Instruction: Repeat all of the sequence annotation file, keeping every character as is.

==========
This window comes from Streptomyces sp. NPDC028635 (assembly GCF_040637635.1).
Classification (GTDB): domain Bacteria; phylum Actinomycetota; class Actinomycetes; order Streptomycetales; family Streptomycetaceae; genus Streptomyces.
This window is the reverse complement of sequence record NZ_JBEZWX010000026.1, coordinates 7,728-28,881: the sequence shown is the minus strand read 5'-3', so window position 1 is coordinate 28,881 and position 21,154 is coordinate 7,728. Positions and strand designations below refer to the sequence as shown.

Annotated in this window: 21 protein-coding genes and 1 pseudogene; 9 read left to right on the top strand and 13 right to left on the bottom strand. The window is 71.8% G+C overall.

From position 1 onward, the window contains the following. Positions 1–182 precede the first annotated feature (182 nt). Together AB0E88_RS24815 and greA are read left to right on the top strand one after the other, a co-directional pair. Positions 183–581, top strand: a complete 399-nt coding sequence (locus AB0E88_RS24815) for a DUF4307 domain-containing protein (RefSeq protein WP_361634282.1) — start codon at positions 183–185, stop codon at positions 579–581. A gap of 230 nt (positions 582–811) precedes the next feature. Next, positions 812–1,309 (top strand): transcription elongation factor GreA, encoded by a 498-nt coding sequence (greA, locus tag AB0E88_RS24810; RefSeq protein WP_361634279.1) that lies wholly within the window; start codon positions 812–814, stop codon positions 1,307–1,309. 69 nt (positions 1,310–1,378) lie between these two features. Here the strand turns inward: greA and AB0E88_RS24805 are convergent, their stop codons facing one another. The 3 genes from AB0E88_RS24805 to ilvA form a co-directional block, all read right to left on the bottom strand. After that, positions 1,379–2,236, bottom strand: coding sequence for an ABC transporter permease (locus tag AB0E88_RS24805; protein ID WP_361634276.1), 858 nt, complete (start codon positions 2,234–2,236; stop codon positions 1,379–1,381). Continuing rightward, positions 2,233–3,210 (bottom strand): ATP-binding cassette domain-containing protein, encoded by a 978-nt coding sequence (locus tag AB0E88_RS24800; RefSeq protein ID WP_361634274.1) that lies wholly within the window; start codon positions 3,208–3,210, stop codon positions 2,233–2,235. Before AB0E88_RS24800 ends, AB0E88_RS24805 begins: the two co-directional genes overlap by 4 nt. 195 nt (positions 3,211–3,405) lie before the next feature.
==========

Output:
This window comes from Streptomyces sp. NPDC028635 (assembly GCF_040637635.1).
Classification (GTDB): domain Bacteria; phylum Actinomycetota; class Actinomycetes; order Streptomycetales; family Streptomycetaceae; genus Streptomyces.
This window is the reverse complement of sequence record NZ_JBEZWX010000026.1, coordinates 7,728-28,881: the sequence shown is the minus strand read 5'-3', so window position 1 is coordinate 28,881 and position 21,154 is coordinate 7,728. Positions and strand designations below refer to the sequence as shown.

Annotated in this window: 21 protein-coding genes and 1 pseudogene; 9 read left to right on the top strand and 13 right to left on the bottom strand. The window is 71.8% G+C overall.

From position 1 onward, the window contains the following. Positions 1–182 precede the first annotated feature (182 nt). Together AB0E88_RS24815 and greA are read left to right on the top strand one after the other, a co-directional pair. Positions 183–581, top strand: a complete 399-nt coding sequence (locus AB0E88_RS24815) for a DUF4307 domain-containing protein (RefSeq protein WP_361634282.1) — start codon at positions 183–185, stop codon at positions 579–581. A gap of 230 nt (positions 582–811) precedes the next feature. Next, positions 812–1,309 (top strand): transcription elongation factor GreA, encoded by a 498-nt coding sequence (greA, locus tag AB0E88_RS24810; RefSeq protein WP_361634279.1) that lies wholly within the window; start codon positions 812–814, stop codon positions 1,307–1,309. 69 nt (positions 1,310–1,378) lie between these two features. Here the strand turns inward: greA and AB0E88_RS24805 are convergent, their stop codons facing one another. The 3 genes from AB0E88_RS24805 to ilvA form a co-directional block, all read right to left on the bottom strand. After that, positions 1,379–2,236, bottom strand: coding sequence for an ABC transporter permease (locus tag AB0E88_RS24805; protein ID WP_361634276.1), 858 nt, complete (start codon positions 2,234–2,236; stop codon positions 1,379–1,381). Continuing rightward, positions 2,233–3,210 (bottom strand): ATP-binding cassette domain-containing protein, encoded by a 978-nt coding sequence (locus tag AB0E88_RS24800; RefSeq protein ID WP_361634274.1) that lies wholly within the window; start codon positions 3,208–3,210, stop codon positions 2,233–2,235. Before AB0E88_RS24800 ends, AB0E88_RS24805 begins: the two co-directional genes overlap by 4 nt. 195 nt (positions 3,211–3,405) lie before the next feature.